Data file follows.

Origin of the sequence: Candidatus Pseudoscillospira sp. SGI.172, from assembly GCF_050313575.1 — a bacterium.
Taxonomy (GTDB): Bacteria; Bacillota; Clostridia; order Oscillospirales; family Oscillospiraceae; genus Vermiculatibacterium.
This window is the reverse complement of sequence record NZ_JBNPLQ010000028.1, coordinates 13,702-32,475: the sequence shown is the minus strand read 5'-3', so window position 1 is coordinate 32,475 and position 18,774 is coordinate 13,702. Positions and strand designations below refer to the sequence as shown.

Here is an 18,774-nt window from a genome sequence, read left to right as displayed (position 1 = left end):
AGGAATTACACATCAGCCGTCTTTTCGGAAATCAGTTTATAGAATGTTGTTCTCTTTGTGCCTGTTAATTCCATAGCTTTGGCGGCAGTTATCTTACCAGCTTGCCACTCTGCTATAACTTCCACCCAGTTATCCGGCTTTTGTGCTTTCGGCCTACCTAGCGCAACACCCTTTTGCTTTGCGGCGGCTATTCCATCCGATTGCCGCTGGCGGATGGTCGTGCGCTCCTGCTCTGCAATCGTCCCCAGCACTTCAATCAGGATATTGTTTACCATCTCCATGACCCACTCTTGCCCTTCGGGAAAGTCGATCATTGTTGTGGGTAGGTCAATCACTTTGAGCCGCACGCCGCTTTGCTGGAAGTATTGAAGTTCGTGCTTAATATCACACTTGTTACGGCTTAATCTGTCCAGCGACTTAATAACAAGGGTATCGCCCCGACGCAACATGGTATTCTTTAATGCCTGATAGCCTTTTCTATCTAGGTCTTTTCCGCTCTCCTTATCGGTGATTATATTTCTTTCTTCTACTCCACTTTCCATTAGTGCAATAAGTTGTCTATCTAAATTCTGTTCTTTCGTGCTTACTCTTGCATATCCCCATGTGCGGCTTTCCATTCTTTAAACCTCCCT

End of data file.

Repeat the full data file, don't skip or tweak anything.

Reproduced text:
Origin of the sequence: Candidatus Pseudoscillospira sp. SGI.172, from assembly GCF_050313575.1 — a bacterium.
Taxonomy (GTDB): Bacteria; Bacillota; Clostridia; order Oscillospirales; family Oscillospiraceae; genus Vermiculatibacterium.
This window is the reverse complement of sequence record NZ_JBNPLQ010000028.1, coordinates 13,702-32,475: the sequence shown is the minus strand read 5'-3', so window position 1 is coordinate 32,475 and position 18,774 is coordinate 13,702. Positions and strand designations below refer to the sequence as shown.

Here is an 18,774-nt window from a genome sequence, read left to right as displayed (position 1 = left end):
AGGAATTACACATCAGCCGTCTTTTCGGAAATCAGTTTATAGAATGTTGTTCTCTTTGTGCCTGTTAATTCCATAGCTTTGGCGGCAGTTATCTTACCAGCTTGCCACTCTGCTATAACTTCCACCCAGTTATCCGGCTTTTGTGCTTTCGGCCTACCTAGCGCAACACCCTTTTGCTTTGCGGCGGCTATTCCATCCGATTGCCGCTGGCGGATGGTCGTGCGCTCCTGCTCTGCAATCGTCCCCAGCACTTCAATCAGGATATTGTTTACCATCTCCATGACCCACTCTTGCCCTTCGGGAAAGTCGATCATTGTTGTGGGTAGGTCAATCACTTTGAGCCGCACGCCGCTTTGCTGGAAGTATTGAAGTTCGTGCTTAATATCACACTTGTTACGGCTTAATCTGTCCAGCGACTTAATAACAAGGGTATCGCCCCGACGCAACATGGTATTCTTTAATGCCTGATAGCCTTTTCTATCTAGGTCTTTTCCGCTCTCCTTATCGGTGATTATATTTCTTTCTTCTACTCCACTTTCCATTAGTGCAATAAGTTGTCTATCTAAATTCTGTTCTTTCGTGCTTACTCTTGCATATCCCCATGTGCGGCTTTCCATTCTTTAAACCTCCCT